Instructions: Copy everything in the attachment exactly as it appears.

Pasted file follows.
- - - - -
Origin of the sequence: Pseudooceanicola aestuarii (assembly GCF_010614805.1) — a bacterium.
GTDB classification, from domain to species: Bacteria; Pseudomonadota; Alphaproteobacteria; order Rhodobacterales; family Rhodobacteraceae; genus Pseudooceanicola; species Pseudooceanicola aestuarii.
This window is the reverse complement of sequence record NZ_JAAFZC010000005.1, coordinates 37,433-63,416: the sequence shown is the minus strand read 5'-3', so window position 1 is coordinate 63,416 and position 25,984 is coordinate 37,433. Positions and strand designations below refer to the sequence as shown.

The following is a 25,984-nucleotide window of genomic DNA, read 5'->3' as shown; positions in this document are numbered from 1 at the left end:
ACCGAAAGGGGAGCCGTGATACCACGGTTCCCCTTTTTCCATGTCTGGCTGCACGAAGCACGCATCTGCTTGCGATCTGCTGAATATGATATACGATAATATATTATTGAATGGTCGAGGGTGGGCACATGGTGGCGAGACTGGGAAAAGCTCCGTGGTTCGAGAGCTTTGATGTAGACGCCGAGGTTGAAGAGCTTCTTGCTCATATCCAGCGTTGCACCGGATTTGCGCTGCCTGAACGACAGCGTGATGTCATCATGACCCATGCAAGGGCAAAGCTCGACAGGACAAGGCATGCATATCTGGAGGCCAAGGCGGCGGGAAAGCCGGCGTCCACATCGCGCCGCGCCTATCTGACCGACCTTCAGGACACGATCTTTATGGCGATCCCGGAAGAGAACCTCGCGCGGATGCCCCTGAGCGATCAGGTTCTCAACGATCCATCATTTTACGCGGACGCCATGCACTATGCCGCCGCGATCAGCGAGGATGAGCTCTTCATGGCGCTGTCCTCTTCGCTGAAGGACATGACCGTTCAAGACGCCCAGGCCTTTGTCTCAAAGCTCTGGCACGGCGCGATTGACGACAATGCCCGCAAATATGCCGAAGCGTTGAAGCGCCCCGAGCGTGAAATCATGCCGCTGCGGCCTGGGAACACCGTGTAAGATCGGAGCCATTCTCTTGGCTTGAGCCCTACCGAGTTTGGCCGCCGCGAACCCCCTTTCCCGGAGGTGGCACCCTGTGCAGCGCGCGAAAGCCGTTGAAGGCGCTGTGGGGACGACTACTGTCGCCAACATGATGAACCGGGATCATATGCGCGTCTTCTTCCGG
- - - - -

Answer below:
Origin of the sequence: Pseudooceanicola aestuarii (assembly GCF_010614805.1) — a bacterium.
GTDB classification, from domain to species: Bacteria; Pseudomonadota; Alphaproteobacteria; order Rhodobacterales; family Rhodobacteraceae; genus Pseudooceanicola; species Pseudooceanicola aestuarii.
This window is the reverse complement of sequence record NZ_JAAFZC010000005.1, coordinates 37,433-63,416: the sequence shown is the minus strand read 5'-3', so window position 1 is coordinate 63,416 and position 25,984 is coordinate 37,433. Positions and strand designations below refer to the sequence as shown.

The following is a 25,984-nucleotide window of genomic DNA, read 5'->3' as shown; positions in this document are numbered from 1 at the left end:
ACCGAAAGGGGAGCCGTGATACCACGGTTCCCCTTTTTCCATGTCTGGCTGCACGAAGCACGCATCTGCTTGCGATCTGCTGAATATGATATACGATAATATATTATTGAATGGTCGAGGGTGGGCACATGGTGGCGAGACTGGGAAAAGCTCCGTGGTTCGAGAGCTTTGATGTAGACGCCGAGGTTGAAGAGCTTCTTGCTCATATCCAGCGTTGCACCGGATTTGCGCTGCCTGAACGACAGCGTGATGTCATCATGACCCATGCAAGGGCAAAGCTCGACAGGACAAGGCATGCATATCTGGAGGCCAAGGCGGCGGGAAAGCCGGCGTCCACATCGCGCCGCGCCTATCTGACCGACCTTCAGGACACGATCTTTATGGCGATCCCGGAAGAGAACCTCGCGCGGATGCCCCTGAGCGATCAGGTTCTCAACGATCCATCATTTTACGCGGACGCCATGCACTATGCCGCCGCGATCAGCGAGGATGAGCTCTTCATGGCGCTGTCCTCTTCGCTGAAGGACATGACCGTTCAAGACGCCCAGGCCTTTGTCTCAAAGCTCTGGCACGGCGCGATTGACGACAATGCCCGCAAATATGCCGAAGCGTTGAAGCGCCCCGAGCGTGAAATCATGCCGCTGCGGCCTGGGAACACCGTGTAAGATCGGAGCCATTCTCTTGGCTTGAGCCCTACCGAGTTTGGCCGCCGCGAACCCCCTTTCCCGGAGGTGGCACCCTGTGCAGCGCGCGAAAGCCGTTGAAGGCGCTGTGGGGACGACTACTGTCGCCAACATGATGAACCGGGATCATATGCGCGTCTTCTTCCGG